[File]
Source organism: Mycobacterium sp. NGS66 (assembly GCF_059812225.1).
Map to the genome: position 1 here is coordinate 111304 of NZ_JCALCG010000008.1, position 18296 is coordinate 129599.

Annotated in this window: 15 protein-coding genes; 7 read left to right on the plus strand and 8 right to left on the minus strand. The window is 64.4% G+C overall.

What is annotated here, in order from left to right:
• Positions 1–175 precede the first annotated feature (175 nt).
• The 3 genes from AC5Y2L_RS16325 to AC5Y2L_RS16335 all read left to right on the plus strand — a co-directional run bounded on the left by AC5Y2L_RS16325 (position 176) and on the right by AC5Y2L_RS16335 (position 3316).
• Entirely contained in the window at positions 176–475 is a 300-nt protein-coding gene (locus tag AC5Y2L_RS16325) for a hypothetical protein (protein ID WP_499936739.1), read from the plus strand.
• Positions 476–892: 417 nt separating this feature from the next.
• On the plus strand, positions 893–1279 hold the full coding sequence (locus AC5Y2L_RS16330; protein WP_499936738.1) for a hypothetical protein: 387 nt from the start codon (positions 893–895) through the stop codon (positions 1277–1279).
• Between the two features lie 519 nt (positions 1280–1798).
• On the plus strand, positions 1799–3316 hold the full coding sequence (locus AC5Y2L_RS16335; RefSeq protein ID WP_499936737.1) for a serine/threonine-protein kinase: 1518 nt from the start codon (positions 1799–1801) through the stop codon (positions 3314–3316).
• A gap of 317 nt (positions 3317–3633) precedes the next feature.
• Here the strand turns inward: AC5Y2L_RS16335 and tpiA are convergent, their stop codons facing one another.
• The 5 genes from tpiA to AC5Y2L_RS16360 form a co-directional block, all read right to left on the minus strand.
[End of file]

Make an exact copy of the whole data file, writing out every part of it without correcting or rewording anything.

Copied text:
Source organism: Mycobacterium sp. NGS66 (assembly GCF_059812225.1).
Map to the genome: position 1 here is coordinate 111304 of NZ_JCALCG010000008.1, position 18296 is coordinate 129599.

Annotated in this window: 15 protein-coding genes; 7 read left to right on the plus strand and 8 right to left on the minus strand. The window is 64.4% G+C overall.

What is annotated here, in order from left to right:
• Positions 1–175 precede the first annotated feature (175 nt).
• The 3 genes from AC5Y2L_RS16325 to AC5Y2L_RS16335 all read left to right on the plus strand — a co-directional run bounded on the left by AC5Y2L_RS16325 (position 176) and on the right by AC5Y2L_RS16335 (position 3316).
• Entirely contained in the window at positions 176–475 is a 300-nt protein-coding gene (locus tag AC5Y2L_RS16325) for a hypothetical protein (protein ID WP_499936739.1), read from the plus strand.
• Positions 476–892: 417 nt separating this feature from the next.
• On the plus strand, positions 893–1279 hold the full coding sequence (locus AC5Y2L_RS16330; protein WP_499936738.1) for a hypothetical protein: 387 nt from the start codon (positions 893–895) through the stop codon (positions 1277–1279).
• Between the two features lie 519 nt (positions 1280–1798).
• On the plus strand, positions 1799–3316 hold the full coding sequence (locus AC5Y2L_RS16335; RefSeq protein ID WP_499936737.1) for a serine/threonine-protein kinase: 1518 nt from the start codon (positions 1799–1801) through the stop codon (positions 3314–3316).
• A gap of 317 nt (positions 3317–3633) precedes the next feature.
• Here the strand turns inward: AC5Y2L_RS16335 and tpiA are convergent, their stop codons facing one another.
• The 5 genes from tpiA to AC5Y2L_RS16360 form a co-directional block, all read right to left on the minus strand.